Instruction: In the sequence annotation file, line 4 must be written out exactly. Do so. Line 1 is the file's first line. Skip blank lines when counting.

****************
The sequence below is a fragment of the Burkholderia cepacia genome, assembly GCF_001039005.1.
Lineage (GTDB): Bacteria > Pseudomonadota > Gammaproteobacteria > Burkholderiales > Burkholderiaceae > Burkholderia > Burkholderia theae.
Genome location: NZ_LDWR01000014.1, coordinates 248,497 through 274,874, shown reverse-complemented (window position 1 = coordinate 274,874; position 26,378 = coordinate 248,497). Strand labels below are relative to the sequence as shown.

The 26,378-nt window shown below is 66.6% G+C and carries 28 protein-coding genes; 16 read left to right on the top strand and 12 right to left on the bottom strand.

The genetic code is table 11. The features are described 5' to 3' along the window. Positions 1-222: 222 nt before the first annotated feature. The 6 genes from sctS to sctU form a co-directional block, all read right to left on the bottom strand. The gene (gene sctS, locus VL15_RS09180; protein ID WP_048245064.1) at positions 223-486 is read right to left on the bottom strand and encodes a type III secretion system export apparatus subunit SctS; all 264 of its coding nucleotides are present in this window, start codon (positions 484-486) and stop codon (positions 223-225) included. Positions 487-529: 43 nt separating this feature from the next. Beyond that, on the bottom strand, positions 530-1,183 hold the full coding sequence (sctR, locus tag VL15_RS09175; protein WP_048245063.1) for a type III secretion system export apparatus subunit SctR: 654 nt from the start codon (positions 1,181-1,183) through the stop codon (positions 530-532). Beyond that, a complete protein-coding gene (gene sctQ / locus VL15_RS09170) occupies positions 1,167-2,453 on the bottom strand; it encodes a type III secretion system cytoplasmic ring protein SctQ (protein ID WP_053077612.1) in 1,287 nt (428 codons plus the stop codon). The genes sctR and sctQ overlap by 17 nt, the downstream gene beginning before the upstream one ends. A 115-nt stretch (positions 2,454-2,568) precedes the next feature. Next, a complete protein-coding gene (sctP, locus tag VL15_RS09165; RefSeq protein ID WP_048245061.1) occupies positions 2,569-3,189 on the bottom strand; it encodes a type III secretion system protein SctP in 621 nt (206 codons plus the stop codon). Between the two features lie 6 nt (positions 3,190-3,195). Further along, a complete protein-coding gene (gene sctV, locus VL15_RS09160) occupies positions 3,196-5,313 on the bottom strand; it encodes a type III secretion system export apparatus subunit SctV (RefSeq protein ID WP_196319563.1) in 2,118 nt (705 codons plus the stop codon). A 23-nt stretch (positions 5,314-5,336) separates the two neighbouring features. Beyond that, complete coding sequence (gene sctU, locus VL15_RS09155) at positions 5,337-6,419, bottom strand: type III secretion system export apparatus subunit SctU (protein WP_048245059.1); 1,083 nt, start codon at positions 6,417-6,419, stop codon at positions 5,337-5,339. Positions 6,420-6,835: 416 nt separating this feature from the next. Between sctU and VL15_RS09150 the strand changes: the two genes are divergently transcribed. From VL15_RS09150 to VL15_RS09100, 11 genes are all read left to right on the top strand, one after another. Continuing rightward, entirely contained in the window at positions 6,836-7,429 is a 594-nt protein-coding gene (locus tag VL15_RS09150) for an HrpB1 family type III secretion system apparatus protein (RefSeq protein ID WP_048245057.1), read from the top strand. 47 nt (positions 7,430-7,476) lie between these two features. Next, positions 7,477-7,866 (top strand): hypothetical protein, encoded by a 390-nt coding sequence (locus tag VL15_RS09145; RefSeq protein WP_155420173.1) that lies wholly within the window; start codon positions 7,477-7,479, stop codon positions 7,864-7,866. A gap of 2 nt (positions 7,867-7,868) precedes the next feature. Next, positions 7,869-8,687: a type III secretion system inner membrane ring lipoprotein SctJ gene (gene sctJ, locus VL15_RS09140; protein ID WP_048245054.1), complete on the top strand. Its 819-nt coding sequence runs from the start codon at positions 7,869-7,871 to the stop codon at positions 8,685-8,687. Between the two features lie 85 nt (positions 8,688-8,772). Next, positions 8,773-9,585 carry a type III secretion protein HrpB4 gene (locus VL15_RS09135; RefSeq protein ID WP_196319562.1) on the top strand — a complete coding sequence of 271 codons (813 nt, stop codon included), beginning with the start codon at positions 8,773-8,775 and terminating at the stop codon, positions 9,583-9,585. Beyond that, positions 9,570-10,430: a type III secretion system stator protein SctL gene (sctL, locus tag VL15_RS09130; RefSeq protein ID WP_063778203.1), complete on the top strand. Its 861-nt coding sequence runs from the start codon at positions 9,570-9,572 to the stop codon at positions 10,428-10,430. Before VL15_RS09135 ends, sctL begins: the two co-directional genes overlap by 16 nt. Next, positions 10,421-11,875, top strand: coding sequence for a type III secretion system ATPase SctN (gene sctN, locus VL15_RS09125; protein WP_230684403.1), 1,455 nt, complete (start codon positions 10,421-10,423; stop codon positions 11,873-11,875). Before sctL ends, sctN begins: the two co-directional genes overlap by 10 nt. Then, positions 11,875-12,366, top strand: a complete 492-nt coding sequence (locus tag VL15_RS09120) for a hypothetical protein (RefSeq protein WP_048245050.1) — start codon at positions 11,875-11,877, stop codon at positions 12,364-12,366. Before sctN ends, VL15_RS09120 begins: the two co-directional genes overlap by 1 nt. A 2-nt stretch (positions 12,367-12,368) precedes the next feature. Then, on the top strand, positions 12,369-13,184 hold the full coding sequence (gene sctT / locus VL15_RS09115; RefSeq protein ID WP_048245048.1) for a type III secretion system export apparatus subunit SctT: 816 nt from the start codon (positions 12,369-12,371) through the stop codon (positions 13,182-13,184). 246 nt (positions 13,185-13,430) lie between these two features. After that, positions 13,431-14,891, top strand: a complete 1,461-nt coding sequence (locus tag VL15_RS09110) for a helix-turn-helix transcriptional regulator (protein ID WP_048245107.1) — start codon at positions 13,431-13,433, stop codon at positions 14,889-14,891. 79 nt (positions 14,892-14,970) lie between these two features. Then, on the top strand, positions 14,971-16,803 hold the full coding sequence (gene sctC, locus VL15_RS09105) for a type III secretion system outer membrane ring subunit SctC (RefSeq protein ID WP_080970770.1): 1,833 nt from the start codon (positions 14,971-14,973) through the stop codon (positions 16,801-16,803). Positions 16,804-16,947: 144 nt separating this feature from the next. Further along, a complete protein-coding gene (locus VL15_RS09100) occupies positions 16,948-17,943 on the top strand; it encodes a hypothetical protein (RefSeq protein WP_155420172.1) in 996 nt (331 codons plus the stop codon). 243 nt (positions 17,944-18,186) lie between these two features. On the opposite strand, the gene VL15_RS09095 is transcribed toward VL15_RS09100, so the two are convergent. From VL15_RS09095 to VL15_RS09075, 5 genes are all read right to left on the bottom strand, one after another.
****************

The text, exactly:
The 26,378-nt window shown below is 66.6% G+C and carries 28 protein-coding genes; 16 read left to right on the top strand and 12 right to left on the bottom strand.